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JUDGES JOINING POLITICS

WHY IN NEWS?

  • Recently, High Court Justice Abhijit Gangopadhyay resigned as a judge of the Calcutta High Court and joined the Bharatiya Janata Party (BJP).

CONSTITUTIONAL DEBATES ON THIS MATTER:

  • T.SHAH, a member of the Constituent Assembly had suggested that judges of constitutional courts should be legally barred from occupying executive posts. But the Constituent Assembly did not supported this ides.
  • It was justified that implementing external rules to control the judicial behaviour of judges would be antithetical to the idea of judicial independence.

CONSTITUTIONAL SAFEGUARDS FOR THE INSTITUTIONS:

  • An independent judiciary keeps a check on other two branches of the State.
  • Apart from judiciary, there are also other independent bodies like the Election Commission, Public Service Commission, Comptroller and Auditor General (CAG) who are required to perform their constitutional duties without any interference from the government.
  • A judge of a Supreme Court after ceasing to hold office cannot appear as a lawyer before any court or authority in India.
  • A judge of a High Court also has similar restrictions except for appearance before the Supreme Court or other High Courts.
  • Such restrictions are very important as they are laid down to avoid favoritism towards the government in power with an intent of securing any post-retirement benefit.

CASES OF JUDGES JOINING POLITICS IN THE PAST:

  • There are no constitutional restrictions to judges when it comes to joining political parties, contesting elections or being nominated to certain posts.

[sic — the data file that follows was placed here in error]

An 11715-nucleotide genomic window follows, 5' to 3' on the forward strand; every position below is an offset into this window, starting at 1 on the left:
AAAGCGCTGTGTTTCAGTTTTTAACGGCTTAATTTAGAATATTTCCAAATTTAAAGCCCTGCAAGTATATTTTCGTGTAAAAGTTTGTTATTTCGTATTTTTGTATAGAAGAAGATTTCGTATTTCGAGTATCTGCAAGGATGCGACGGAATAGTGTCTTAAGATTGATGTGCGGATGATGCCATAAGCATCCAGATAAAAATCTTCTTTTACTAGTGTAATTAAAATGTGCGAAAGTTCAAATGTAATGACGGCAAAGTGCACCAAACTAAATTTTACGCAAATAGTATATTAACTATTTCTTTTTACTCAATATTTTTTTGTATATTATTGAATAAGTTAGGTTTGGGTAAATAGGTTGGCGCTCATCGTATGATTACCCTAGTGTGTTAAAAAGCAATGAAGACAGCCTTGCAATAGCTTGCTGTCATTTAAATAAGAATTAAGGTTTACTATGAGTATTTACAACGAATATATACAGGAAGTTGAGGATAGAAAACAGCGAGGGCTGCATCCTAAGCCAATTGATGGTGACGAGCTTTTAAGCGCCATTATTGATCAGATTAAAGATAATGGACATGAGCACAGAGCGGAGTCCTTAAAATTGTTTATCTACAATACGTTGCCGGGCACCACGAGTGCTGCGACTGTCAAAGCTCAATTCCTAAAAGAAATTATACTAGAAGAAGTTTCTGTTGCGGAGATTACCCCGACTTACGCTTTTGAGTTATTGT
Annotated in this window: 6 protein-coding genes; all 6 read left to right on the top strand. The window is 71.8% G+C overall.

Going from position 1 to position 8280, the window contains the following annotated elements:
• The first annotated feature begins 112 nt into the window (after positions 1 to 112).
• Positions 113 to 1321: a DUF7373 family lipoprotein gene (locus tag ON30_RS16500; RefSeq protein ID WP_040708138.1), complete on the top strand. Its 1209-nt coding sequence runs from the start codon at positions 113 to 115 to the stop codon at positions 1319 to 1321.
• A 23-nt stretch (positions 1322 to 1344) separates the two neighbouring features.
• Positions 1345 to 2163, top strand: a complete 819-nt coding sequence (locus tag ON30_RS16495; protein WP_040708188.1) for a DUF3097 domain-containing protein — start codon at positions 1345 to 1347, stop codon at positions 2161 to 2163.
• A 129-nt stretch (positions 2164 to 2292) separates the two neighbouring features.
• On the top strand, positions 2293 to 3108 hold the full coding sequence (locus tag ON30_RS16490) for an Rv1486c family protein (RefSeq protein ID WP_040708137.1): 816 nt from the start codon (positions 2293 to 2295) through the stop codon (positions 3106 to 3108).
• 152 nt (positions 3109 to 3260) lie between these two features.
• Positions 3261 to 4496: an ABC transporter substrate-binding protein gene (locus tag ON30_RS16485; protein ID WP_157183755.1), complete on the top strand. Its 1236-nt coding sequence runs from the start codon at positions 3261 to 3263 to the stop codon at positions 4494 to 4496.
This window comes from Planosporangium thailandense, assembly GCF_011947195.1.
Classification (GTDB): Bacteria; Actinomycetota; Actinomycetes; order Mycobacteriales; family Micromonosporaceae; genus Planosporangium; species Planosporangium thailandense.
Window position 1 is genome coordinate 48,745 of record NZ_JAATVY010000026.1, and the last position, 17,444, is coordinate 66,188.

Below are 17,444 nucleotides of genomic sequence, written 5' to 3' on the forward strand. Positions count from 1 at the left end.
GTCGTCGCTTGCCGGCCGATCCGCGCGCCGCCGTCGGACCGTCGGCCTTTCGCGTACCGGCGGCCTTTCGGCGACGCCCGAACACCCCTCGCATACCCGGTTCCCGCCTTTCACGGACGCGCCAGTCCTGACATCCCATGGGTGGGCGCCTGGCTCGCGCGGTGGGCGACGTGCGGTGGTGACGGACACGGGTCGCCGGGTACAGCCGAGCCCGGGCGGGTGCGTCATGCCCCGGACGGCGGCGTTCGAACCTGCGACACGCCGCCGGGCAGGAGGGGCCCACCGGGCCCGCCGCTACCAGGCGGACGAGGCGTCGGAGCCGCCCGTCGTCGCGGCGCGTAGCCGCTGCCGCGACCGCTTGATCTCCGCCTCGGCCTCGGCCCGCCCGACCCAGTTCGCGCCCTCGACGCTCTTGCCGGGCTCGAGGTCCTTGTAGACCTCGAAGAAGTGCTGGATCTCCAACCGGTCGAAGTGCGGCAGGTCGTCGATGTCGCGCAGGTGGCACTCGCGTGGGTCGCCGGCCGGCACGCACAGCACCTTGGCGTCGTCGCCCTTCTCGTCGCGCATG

• There have been two Supreme Court judges in 1967 and 1983, who resigned from their posts to contest the presidential and parliamentary elections from Assam, respectively.
  • Another Supreme Court judge joined a political party in Tamil Nadu and contested elections five years after his retirement in 1999.
  • A former Chief Election Commissioner became a Rajya Sabha member and Minister in 2004 just three years after his retirement.
  • A retired Chief Justice of India was nominated to the Rajya Sabha in 2020 within four months of his retirement.

FEW RECOMMENDATIONS FORWARDING SOLUTIONS:

  • The Election Commission had in 2012 recommended to the Union government to provide for a cooling-of period for top bureaucrats after their retirement before they could join political parties and contest elections.
  • However, the Government had rejected this recommendation based on the opinion of the Attorney General that this may not be in line with constitutional provisions and democratic values.
  • The Supreme Court had dismissed a writ petition in May 2022 that sought a direction from the top court to the legislature to frame a law imposing a cooling-of period for retired bureaucrats before joining politics.
  • The court observed that it is for the legislature to determine whether a cooling-of period is required for bureaucrats before they join politics after retirement.

WHAT NEEDS TO BE DONE?

  • As there are rules at present which restrict a senior bureaucrat from joining a private job for at least one year after he or she retires from government service.
  • According to Attorney General such restriction for commercial employment is based on intelligible differentia to avoid conflicts of interest.
  • But such restrictions against officials contesting polls may not be in harmony with democratic principles of the Constitution.
  • Extending this principle for judges and bureaucrats even after they demit office will have a salutary effect.
  • This objective can be achieved by prescribing a cooling-of period of few years for joining political parties or being nominated to political posts by the government.
  • Such arrangement will instill confidence in the public at large and negate any allegation of quid pro quo.

WAY FORWARD:

  • As Former Union Minister Arun Jaitley had once opined a cooling off period for judges by saying “pre-retirement judgments are influenced by a desire for a post-retirement job”.

The post JUDGES JOINING POLITICS appeared first on Vajirao IAS.

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